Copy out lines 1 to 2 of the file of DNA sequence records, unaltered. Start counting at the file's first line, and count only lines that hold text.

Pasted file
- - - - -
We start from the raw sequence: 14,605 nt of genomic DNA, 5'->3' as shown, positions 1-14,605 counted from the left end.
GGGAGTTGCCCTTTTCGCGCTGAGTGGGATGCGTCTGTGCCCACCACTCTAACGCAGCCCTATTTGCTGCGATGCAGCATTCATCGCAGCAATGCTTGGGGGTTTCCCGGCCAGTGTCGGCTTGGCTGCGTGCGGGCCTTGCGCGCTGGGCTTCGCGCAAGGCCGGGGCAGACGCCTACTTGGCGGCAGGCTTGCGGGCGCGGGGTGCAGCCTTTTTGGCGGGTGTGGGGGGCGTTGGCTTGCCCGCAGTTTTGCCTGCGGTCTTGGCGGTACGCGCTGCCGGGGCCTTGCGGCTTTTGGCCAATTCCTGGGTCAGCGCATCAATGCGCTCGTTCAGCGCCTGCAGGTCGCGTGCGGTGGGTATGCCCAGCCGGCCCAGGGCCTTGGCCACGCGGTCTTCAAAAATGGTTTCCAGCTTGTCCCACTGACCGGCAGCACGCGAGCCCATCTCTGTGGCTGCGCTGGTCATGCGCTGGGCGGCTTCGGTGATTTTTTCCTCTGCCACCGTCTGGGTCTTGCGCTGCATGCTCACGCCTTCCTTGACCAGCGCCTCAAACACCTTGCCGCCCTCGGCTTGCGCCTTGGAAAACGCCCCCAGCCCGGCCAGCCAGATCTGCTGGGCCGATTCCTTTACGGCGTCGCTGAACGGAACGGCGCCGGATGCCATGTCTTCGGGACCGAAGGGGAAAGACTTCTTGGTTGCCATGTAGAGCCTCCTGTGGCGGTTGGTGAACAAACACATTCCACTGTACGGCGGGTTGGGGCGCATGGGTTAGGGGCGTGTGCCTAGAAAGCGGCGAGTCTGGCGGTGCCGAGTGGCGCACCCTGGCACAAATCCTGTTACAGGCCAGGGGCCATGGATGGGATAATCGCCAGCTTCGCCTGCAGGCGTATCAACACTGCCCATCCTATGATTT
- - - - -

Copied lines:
We start from the raw sequence: 14,605 nt of genomic DNA, 5'->3' as shown, positions 1-14,605 counted from the left end.
GGGAGTTGCCCTTTTCGCGCTGAGTGGGATGCGTCTGTGCCCACCACTCTAACGCAGCCCTATTTGCTGCGATGCAGCATTCATCGCAGCAATGCTTGGGGGTTTCCCGGCCAGTGTCGGCTTGGCTGCGTGCGGGCCTTGCGCGCTGGGCTTCGCGCAAGGCCGGGGCAGACGCCTACTTGGCGGCAGGCTTGCGGGCGCGGGGTGCAGCCTTTTTGGCGGGTGTGGGGGGCGTTGGCTTGCCCGCAGTTTTGCCTGCGGTCTTGGCGGTACGCGCTGCCGGGGCCTTGCGGCTTTTGGCCAATTCCTGGGTCAGCGCATCAATGCGCTCGTTCAGCGCCTGCAGGTCGCGTGCGGTGGGTATGCCCAGCCGGCCCAGGGCCTTGGCCACGCGGTCTTCAAAAATGGTTTCCAGCTTGTCCCACTGACCGGCAGCACGCGAGCCCATCTCTGTGGCTGCGCTGGTCATGCGCTGGGCGGCTTCGGTGATTTTTTCCTCTGCCACCGTCTGGGTCTTGCGCTGCATGCTCACGCCTTCCTTGACCAGCGCCTCAAACACCTTGCCGCCCTCGGCTTGCGCCTTGGAAAACGCCCCCAGCCCGGCCAGCCAGATCTGCTGGGCCGATTCCTTTACGGCGTCGCTGAACGGAACGGCGCCGGATGCCATGTCTTCGGGACCGAAGGGGAAAGACTTCTTGGTTGCCATGTAGAGCCTCCTGTGGCGGTTGGTGAACAAACACATTCCACTGTACGGCGGGTTGGGGCGCATGGGTTAGGGGCGTGTGCCTAGAAAGCGGCGAGTCTGGCGGTGCCGAGTGGCGCACCCTGGCACAAATCCTGTTACAGGCCAGGGGCCATGGATGGGATAATCGCCAGCTTCGCCTGCAGGCGTATCAACACTGCCCATCCTATGATTT